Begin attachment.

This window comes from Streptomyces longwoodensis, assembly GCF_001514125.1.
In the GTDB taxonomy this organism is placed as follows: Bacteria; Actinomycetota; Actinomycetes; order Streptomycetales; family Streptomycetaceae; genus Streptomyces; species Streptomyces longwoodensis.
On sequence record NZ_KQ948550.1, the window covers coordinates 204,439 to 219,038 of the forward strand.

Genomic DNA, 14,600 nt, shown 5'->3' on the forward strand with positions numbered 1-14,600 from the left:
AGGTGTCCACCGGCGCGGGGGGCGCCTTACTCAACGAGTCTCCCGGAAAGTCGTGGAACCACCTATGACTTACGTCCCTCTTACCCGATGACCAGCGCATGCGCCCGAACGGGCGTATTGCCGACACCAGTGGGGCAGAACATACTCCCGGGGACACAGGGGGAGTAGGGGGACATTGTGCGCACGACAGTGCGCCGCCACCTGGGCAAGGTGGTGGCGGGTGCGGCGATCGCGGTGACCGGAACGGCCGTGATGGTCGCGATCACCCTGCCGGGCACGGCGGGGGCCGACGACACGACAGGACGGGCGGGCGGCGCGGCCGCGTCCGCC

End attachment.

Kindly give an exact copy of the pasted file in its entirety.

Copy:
This window comes from Streptomyces longwoodensis, assembly GCF_001514125.1.
In the GTDB taxonomy this organism is placed as follows: Bacteria; Actinomycetota; Actinomycetes; order Streptomycetales; family Streptomycetaceae; genus Streptomyces; species Streptomyces longwoodensis.
On sequence record NZ_KQ948550.1, the window covers coordinates 204,439 to 219,038 of the forward strand.

Genomic DNA, 14,600 nt, shown 5'->3' on the forward strand with positions numbered 1-14,600 from the left:
AGGTGTCCACCGGCGCGGGGGGCGCCTTACTCAACGAGTCTCCCGGAAAGTCGTGGAACCACCTATGACTTACGTCCCTCTTACCCGATGACCAGCGCATGCGCCCGAACGGGCGTATTGCCGACACCAGTGGGGCAGAACATACTCCCGGGGACACAGGGGGAGTAGGGGGACATTGTGCGCACGACAGTGCGCCGCCACCTGGGCAAGGTGGTGGCGGGTGCGGCGATCGCGGTGACCGGAACGGCCGTGATGGTCGCGATCACCCTGCCGGGCACGGCGGGGGCCGACGACACGACAGGACGGGCGGGCGGCGCGGCCGCGTCCGCC